Navy nearing end of competition to develop helicopter-based EW to protect ships from missiles
WASHINGTON, 1 Oct. 2014. U.S. Navy surface-warfare experts will begin deciding next month on a contractor to design and build a helicopter-based long-range electronic warfare (EW) system to counter existing and future advanced anti-ship missiles.
Officials of the Naval Sea Systems Command in Washington will close a competition on 10 Nov. 2014 for the preliminary design and low-rate initial production phase of the Advance Off-board Electronic Warfare (AOEW) program.
AOEW will provide long-endurance, off-board electronic countermeasures against current and future anti-ship missile threats with a long-duration EW active mission payload for the MH-60R and MH-60S ship-based maritime helicopters.
Navy officials first announced the AOEW program last April, and issued a formal solicitation in August. Companies must have top-secret facilities to be eligible to participate in the program.
The AOEW program intended to devise countermeasures for some of the world's most advanced radar-guided anti-ship missiles, such as the Russian-made SS-N-22 Sunburn and SS-NX-26 Oniks.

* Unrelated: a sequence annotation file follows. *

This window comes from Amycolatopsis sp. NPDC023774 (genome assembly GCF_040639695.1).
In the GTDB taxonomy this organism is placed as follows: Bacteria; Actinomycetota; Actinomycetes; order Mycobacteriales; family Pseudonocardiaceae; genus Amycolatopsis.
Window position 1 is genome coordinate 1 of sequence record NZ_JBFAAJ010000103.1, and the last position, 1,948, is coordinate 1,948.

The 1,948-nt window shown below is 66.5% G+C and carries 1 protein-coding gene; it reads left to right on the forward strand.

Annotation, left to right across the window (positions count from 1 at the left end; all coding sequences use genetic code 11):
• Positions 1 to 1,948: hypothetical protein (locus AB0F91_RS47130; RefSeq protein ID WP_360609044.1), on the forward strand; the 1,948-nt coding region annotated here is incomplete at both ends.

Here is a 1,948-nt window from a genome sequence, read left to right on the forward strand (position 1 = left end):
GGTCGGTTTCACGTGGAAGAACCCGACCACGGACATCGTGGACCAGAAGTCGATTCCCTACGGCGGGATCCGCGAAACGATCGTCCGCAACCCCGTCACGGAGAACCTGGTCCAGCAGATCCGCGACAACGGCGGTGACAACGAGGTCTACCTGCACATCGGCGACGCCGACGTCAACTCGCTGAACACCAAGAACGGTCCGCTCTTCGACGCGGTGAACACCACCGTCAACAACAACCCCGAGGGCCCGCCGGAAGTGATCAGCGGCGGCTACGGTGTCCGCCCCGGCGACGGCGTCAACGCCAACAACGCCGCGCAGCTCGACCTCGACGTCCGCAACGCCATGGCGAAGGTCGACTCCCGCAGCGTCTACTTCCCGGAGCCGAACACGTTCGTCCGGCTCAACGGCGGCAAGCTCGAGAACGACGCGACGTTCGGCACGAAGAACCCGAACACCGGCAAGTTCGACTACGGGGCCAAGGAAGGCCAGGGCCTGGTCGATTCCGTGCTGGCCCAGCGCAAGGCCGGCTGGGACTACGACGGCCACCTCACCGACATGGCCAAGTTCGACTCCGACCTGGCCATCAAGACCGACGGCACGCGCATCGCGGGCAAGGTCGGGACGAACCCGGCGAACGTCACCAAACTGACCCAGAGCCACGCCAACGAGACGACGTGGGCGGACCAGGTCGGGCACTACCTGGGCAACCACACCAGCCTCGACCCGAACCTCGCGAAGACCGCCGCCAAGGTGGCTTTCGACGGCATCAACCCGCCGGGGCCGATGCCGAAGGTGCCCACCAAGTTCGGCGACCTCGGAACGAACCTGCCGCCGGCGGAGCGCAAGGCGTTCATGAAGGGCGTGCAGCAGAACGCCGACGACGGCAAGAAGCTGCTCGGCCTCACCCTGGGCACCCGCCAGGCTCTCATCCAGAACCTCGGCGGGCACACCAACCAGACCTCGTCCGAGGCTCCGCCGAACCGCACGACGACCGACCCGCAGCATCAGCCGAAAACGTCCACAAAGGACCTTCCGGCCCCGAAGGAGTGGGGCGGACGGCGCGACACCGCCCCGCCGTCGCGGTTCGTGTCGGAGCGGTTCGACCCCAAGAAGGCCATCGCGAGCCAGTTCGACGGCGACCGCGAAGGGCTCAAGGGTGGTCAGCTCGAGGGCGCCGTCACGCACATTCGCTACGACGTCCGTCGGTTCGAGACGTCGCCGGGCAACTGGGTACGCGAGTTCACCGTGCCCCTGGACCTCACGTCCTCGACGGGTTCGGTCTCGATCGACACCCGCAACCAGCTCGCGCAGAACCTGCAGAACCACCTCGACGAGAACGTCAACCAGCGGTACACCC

The Sunburn can fly at three times the speed of sound and carries a 705-pound explosive warhead. The Oniks missile, meanwhile, can fly as fast as Mach 2.5, carries a 661-pound warhead, and may have the capability to maneuver on its terminal flight to its target, which could make defeating it difficult, if not impossible.
One of the goals of the AOEW program is to detect and jam incoming fast anti-ship missiles at standoff ranges to give on-board and off-board missile defenses a fighting chance at staving off the incoming weapon.
The AOEW competition -- expected to attract bids from some of the nation's top-tier EW houses such as Raytheon Co. Northrop Grumman Corp., Lockheed Martin Corp., Exelis Inc., and BAE Systems -- seeks to build an AOEW advanced mission payload that integrates not only with the MH-60R and MH-60S helicopters, but also with the Navy's AN/SLQ-32 shipboard EW system.
Although initial AOEW prototypes are to be installed on MH-60R and MH-60S helicopters, future deployable versions may be intended for long-range, long-endurance fixed-wing or helicopter unmanned aerial vehicles (UAVs), experts say.
The winning AOEW contractor will be asked to develop a modular open-systems architecture (MOSA) to enable the EW payload to adapt to evolving threats, hasten deployment, reduce development time and costs, and facilitate future system upgrades and technology insertion.
The deadline for submitting AOEW proposals is 10 Nov. 2014. More information is online at https://www.fbo.gov/spg/DON/NAVSEA/NAVSEAHQ/N00024-14-R-5353/listing.html.